The Port of Newcastle has formally launched the Newcastle Bulk Terminal development, showcasing a $33 million investment in bulk cargo handling equipment, associated infrastructure and additional strategic initiatives.
The investment and initiatives include:
- The creation of the Newcastle Bulk Terminal through the combining of the Kooragang 2 and Kooragang 3 berths under one banner
- Demolition of existing crane unloader infrastructure
- Construction of a new crane unloader and associated infrastructure
- Provision of temporary mobile hopper unloading infrastructure
- Direct provision of environmental services at the terminal by Port of Newcastle
- Implementation of direct management of the terminal by Port of Newcastle, ensuring the core port principle of common user access is maintained
Kooragang 2 and 3 berths are the busiest common user berths in the port, handling fertiliser, meals, alumina, magnetite, cement and a range of bulk liquid commodities. The two existing ship unloaders, which are now over 50 years old, will be dismantled and replaced by a new high capacity ship unloader, conveyor structures, wharf upgrades and electrical system. Mobile hoppers will provide continuity for customers at the terminal while the new equipment is constructed.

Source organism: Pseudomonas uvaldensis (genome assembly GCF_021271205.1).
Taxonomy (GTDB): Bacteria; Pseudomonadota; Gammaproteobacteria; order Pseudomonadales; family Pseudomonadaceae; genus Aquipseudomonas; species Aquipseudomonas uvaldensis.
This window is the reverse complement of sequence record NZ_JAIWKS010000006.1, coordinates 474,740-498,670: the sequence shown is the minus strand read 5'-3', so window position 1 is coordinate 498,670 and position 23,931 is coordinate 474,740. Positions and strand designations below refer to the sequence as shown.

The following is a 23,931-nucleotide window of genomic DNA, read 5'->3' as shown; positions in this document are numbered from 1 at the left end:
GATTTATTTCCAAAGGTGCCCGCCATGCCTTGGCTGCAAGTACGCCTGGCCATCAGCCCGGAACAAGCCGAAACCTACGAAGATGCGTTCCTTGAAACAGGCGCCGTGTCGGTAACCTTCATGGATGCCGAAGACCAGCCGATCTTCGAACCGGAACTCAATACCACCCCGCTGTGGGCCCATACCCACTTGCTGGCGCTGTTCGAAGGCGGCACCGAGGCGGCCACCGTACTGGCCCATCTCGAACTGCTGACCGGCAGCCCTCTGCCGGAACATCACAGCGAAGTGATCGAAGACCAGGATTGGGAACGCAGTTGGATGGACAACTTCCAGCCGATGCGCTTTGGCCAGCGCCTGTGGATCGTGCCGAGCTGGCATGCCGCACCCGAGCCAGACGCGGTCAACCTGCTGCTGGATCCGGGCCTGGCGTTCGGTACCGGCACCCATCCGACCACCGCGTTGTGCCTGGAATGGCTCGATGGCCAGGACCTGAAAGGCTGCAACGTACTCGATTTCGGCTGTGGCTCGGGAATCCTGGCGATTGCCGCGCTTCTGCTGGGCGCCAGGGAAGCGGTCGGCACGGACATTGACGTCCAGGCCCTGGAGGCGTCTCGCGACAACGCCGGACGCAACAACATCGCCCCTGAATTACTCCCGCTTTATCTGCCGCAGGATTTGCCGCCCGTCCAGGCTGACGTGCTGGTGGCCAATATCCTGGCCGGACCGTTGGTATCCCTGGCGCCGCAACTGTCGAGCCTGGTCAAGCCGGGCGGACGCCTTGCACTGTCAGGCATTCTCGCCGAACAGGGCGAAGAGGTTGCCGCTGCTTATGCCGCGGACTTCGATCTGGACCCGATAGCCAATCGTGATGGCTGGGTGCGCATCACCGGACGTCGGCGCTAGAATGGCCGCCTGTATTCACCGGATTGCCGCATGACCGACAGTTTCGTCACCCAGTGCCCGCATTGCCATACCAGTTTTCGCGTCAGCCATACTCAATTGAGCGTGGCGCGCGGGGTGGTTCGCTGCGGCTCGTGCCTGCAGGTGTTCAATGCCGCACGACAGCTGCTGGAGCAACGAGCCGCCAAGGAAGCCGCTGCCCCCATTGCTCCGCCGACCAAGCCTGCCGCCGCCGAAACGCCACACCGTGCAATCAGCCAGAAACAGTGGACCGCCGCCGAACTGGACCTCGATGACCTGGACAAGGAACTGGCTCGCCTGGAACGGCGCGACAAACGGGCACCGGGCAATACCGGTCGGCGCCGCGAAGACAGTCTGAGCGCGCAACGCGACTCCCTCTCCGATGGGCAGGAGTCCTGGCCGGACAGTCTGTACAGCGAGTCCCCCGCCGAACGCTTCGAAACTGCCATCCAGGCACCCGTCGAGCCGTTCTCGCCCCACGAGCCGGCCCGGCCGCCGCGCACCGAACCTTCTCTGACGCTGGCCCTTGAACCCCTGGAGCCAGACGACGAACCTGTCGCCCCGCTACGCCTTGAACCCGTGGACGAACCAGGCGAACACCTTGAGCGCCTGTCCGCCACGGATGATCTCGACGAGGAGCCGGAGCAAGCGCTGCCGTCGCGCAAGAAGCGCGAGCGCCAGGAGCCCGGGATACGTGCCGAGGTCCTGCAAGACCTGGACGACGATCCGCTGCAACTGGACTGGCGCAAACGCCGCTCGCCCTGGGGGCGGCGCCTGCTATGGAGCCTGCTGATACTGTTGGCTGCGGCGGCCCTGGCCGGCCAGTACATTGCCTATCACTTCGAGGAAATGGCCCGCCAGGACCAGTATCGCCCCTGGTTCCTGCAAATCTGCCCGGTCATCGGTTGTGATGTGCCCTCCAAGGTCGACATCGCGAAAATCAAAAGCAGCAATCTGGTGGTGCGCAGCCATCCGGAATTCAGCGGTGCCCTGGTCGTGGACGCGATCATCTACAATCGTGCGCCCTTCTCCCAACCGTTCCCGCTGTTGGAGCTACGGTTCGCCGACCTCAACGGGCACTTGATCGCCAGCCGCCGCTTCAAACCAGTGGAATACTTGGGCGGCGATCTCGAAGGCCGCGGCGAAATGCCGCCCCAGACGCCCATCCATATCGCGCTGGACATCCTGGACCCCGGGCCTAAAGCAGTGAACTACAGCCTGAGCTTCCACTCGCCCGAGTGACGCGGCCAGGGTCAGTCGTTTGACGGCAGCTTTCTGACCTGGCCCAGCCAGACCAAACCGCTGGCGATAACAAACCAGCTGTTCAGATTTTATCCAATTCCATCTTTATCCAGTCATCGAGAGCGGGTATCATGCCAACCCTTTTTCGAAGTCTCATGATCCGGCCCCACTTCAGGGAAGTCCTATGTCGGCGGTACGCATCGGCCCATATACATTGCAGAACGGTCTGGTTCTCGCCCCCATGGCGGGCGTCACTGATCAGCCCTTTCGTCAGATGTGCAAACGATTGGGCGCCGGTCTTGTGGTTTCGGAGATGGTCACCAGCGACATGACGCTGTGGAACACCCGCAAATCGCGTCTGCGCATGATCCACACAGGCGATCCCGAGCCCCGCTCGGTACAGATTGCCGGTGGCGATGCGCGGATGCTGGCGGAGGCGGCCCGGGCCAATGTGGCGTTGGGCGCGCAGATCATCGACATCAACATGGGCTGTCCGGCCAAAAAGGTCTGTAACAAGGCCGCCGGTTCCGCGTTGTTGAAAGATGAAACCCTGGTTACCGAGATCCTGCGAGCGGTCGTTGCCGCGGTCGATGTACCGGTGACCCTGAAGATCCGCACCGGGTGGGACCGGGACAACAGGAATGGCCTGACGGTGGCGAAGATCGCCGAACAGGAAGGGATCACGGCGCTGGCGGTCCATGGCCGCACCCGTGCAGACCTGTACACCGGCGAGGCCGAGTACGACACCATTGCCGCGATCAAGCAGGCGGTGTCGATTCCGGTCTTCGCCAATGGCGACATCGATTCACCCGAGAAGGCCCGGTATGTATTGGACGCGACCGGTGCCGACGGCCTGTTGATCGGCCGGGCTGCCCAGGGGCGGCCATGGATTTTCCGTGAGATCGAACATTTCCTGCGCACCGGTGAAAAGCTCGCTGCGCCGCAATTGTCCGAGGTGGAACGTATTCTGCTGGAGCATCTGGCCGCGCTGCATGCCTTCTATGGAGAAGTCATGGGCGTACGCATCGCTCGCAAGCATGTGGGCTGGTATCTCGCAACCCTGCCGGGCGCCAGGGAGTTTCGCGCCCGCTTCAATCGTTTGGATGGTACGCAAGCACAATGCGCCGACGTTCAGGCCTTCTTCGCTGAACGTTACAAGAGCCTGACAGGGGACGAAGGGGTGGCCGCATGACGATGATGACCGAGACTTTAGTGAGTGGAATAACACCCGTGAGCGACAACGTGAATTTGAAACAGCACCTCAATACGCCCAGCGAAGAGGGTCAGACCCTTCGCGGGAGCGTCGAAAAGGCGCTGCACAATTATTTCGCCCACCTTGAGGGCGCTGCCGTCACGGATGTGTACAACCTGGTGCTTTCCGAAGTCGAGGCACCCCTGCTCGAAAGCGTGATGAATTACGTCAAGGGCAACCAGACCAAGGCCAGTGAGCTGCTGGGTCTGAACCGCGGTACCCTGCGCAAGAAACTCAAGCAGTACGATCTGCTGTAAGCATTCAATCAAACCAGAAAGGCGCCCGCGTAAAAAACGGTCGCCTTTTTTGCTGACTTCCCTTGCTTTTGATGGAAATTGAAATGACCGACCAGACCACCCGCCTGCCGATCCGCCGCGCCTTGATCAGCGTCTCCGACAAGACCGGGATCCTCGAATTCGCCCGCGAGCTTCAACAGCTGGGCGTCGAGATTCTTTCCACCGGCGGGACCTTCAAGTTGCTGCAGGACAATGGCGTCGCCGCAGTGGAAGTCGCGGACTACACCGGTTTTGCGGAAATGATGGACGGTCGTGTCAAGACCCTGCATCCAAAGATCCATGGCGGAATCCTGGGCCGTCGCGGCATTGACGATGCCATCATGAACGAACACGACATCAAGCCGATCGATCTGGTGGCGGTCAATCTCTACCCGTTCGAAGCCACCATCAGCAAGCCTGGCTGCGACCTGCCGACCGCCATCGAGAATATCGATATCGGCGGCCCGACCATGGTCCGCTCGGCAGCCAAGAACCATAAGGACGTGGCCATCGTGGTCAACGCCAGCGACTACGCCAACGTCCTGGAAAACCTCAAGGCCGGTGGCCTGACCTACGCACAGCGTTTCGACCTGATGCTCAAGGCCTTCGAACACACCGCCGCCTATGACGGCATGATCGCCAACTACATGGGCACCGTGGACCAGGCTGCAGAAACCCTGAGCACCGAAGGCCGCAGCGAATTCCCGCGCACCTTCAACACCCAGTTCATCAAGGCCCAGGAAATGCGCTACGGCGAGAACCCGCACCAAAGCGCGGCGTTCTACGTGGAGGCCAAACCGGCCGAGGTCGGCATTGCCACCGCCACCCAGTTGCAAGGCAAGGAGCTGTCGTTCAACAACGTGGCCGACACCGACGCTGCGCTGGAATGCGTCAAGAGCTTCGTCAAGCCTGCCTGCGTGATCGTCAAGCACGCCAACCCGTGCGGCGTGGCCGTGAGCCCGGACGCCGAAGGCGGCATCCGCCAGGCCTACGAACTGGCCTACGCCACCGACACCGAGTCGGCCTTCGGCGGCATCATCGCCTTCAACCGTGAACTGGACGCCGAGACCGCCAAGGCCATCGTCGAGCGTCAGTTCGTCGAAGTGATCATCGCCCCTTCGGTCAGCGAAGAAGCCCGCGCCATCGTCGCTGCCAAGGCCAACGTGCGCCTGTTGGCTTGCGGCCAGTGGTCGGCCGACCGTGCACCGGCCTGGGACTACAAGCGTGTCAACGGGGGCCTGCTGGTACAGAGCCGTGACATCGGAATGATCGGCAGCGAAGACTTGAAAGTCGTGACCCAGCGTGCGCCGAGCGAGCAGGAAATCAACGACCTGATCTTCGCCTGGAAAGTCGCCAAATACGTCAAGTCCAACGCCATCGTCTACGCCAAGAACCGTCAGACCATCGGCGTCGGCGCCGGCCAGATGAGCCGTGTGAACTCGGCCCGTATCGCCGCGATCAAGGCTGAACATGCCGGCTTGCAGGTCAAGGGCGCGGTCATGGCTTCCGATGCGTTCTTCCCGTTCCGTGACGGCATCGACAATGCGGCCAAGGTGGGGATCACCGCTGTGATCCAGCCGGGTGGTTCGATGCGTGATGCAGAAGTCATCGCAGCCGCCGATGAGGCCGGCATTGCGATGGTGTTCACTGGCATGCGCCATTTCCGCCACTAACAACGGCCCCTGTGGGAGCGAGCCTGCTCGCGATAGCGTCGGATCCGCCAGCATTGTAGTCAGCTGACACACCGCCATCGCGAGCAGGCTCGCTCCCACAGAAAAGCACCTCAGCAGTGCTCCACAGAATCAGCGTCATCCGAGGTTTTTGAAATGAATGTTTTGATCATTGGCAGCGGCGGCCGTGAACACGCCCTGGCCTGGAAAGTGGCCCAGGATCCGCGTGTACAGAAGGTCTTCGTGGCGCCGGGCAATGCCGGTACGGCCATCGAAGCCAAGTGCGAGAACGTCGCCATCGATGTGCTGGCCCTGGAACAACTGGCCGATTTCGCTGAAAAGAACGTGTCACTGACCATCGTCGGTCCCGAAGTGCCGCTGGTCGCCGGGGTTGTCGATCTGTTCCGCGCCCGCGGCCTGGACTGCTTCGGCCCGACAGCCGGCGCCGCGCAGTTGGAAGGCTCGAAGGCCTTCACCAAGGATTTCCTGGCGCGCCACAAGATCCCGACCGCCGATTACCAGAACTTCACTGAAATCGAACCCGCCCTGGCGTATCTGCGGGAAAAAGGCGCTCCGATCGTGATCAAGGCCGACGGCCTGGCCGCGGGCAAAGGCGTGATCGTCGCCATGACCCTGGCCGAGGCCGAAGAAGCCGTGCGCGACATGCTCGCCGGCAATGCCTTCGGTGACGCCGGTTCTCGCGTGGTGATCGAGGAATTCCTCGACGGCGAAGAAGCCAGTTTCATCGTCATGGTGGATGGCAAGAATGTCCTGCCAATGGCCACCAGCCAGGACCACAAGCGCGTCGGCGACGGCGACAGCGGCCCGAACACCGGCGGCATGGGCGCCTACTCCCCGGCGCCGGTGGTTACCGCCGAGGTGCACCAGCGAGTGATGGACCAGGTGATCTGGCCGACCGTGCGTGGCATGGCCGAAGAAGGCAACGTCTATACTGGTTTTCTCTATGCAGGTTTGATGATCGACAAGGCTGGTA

Port of Newcastle’s Executive Manager Operations and Infrastructure, Keith Wilks, said the project represented a significant investment by the Port of Newcastle into the next generation in bulk handling infrastructure.
“The Newcastle Bulk Terminal will deliver best practice in safety and environmental management, while driving efficiency and maximising trade growth,” Mr Wilks said.
“We have listened to our customers, who have requested more capacity to grow their cargo volumes, and to the NSW Environment Protection Authority, which wants to see best practice in cargo handling.
“The new equipment will deliver on both fronts, providing state-of-the-art environmental capabilities, and delivering faster unloading to enable customers to access the berth quicker, reducing vessel turnaround times and moving more cargo across the berth.
“The launch of the Newcastle Bulk Terminal is only stage one. Stage two of the Walsh Point Master Plan will include minimising cargo double handling, reducing cargo transfer points and removing trucks from the berths through the use conveyor systems.”
Port of Newcastle’s CEO, Geoff Crowe, said the Port of Newcastle has embarked on an ambitious diversification strategy and the development of the Newcastle Bulk Terminal was a key part of these plans.
“Newcastle is a global gateway for bulk and general cargoes but it needs to continue to diversify. The development of the Newcastle Bulk Terminal is a key component in this strategy, as is the development of a container terminal,”Mr Crowe said.
The port has engaged Kerman Contracting to carry out most of the development including the crane replacement, with electrical work to be performed by Downer EDI. The project is due for completion at the end of 2019.